Three decades of affirmative action laws and court rulings designed to give more minority students the chance to earn a college degree got mixed reviews from a panel of experts.
“The whole point of affirmative action is to redistribute jobs and slots in school,” Dr. Harold Holzer, a law professor at Georgetown University, said. This redistribution results in a one to two percent increase in minority students in colleges and universities, said Holzer. Holzer, in turn, took part of the pro side in a debate on affirmative action at the Cato Institute in Washington, D. C.
For her part, Tanya Clay of People for the American Way argues that even this gain would be nonexistent without affirmative action. “The absence of affirmative action reduces minority graduation rates,” Clay said.
Economist Walter Williams, who moderated the discussion, posed two questions at the outset. He asked how affirmative action in theory compares to affirmative action in fact and whether we can reasonably expect affirmative action to offset what he characterizes as the fraudulent education that inner city kids receive.
Williams points out that the education he views as fraudulent “doesn’t help white kids either.” He went on to point out that beneficiaries of college affirmative action programs still can’t score competitively on graduate exams, specifically the LSATs (for law school) and the GREs (for graduate school). Clay argued, curiously, “The LSATs only show how you can get through the first year of college.”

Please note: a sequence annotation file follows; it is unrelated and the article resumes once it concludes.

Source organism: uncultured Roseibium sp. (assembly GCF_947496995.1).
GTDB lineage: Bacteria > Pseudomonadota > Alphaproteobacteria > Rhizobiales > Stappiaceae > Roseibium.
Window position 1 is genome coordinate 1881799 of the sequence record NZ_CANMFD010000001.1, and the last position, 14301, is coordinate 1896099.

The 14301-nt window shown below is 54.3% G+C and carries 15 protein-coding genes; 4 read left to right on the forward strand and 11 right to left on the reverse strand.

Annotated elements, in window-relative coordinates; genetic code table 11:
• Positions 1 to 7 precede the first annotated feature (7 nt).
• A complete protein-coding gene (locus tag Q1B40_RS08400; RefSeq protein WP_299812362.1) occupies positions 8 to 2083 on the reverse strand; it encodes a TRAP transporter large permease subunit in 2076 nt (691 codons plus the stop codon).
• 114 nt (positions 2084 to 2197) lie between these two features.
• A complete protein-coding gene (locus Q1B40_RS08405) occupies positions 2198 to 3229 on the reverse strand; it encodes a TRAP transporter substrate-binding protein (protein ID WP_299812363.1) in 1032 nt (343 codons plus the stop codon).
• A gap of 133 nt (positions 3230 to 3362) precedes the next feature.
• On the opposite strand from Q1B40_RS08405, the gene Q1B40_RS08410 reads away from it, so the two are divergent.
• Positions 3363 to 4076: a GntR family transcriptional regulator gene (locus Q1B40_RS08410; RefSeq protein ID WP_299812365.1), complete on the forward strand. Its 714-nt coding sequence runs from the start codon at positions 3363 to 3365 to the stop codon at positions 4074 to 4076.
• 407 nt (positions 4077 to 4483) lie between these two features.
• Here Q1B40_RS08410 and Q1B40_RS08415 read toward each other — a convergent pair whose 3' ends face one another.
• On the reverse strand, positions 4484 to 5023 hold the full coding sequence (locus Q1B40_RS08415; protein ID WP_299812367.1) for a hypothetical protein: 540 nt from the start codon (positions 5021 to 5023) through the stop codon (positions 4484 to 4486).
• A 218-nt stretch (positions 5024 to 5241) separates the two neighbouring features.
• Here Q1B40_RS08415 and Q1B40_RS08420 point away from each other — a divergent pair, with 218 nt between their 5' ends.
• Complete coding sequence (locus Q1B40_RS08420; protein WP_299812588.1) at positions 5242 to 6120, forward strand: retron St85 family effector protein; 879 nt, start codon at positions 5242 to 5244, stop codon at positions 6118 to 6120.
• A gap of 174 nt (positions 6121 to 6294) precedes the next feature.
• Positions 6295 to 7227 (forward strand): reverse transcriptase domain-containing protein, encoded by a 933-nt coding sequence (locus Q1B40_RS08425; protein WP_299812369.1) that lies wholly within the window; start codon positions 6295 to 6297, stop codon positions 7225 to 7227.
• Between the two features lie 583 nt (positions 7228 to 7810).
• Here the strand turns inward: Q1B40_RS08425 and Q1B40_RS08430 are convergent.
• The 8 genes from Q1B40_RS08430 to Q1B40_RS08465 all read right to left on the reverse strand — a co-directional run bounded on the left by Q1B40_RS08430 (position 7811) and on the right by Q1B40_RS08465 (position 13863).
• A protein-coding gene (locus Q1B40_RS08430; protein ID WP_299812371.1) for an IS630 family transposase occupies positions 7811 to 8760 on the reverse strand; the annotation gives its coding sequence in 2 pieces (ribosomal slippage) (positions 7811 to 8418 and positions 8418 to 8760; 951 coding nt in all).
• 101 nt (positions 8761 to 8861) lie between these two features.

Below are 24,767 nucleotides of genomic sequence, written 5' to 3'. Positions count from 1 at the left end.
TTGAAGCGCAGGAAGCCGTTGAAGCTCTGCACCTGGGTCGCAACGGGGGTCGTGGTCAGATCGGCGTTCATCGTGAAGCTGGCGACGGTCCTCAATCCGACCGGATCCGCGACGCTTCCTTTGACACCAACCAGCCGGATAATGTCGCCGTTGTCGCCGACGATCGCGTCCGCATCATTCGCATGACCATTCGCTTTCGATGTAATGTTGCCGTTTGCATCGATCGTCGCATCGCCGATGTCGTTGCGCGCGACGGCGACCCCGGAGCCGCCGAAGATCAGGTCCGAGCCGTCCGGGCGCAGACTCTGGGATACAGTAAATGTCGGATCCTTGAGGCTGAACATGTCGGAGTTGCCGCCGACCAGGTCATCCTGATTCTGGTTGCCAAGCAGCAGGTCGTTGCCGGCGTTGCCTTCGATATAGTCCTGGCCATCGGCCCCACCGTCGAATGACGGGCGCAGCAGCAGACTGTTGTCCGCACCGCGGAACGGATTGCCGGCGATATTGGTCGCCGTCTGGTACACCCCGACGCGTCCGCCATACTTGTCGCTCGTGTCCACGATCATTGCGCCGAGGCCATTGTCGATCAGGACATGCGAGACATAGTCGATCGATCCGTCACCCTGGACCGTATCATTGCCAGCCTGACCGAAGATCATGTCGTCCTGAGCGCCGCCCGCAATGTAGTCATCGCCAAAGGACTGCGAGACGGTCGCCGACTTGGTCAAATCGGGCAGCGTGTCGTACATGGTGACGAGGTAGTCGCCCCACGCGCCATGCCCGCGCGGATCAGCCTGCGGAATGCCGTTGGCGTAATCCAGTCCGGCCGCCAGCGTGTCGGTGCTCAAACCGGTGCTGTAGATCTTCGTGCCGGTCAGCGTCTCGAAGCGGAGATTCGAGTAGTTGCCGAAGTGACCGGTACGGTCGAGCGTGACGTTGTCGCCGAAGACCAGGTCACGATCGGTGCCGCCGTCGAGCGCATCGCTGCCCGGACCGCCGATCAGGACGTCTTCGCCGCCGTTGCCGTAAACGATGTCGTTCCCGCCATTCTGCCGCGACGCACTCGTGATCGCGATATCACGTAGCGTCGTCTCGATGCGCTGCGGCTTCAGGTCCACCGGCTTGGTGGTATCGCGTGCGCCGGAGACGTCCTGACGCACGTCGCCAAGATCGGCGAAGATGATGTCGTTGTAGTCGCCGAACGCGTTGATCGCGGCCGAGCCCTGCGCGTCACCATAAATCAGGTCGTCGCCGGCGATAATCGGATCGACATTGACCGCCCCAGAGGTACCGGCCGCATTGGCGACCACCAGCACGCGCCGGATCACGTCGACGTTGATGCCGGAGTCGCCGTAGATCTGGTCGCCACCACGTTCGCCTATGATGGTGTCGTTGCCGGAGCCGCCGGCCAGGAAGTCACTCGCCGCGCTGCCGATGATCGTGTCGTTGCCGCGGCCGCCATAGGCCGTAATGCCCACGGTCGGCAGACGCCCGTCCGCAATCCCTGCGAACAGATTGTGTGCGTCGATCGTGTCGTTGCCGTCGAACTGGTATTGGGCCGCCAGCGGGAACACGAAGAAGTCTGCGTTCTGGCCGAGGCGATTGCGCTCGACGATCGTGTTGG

“Freshmen must be ‘college ready’ at virtually all four-year colleges,” said Marie Gryphon, a policy analyst at the Cato Institute who also spoke at the event. “This means that students must be literate, must have a high school diploma, and must have taken minimum coursework.”
“Overwhelmingly, minority students are not college ready.” Gryphon points to a study from the Manhattan Institute that found that less than a quarter of Black and Hispanic students are ready for college.
Affirmative action does help qualified minority students get into more expensive, and thus, more widely known, schools, Holzer claimed. Gryphon asserts that studies conclude that the name of the school that you graduate from does not make a difference in the jobs that you get hired for after graduation. The educational reforms that will most benefit disadvantaged students should be made in primary schools, Gryphon and Williams argue.
Vouchers that will allow inner city students to exit failing private schools for more academically successful private ones are one reform favored by libertarian think tanks such as the Cato Institute. Clay does not see vouchers as a solution to the problems faced by public school students.
In her personal blog, Washington, D. C. writer LaShawn Barber, who attended, remembers how Clay fielded this one:
“Vouchers take money away from government schools, she [Clay] claimed. Not true in D.C. She added that since black children were stuck in government schools and may not be able to gain admission to private schools, we should not encourage the use of vouchers.
“My mouth dropped open, and before I could fully react, Williams interjected. He asked: (paraphrase) So if there is a way to help some black children, we shouldn’t do so because all black children won’t be helped?
“Clay tried to recover and said that yes, we should help some if we can but all need to be helped, or something like that.”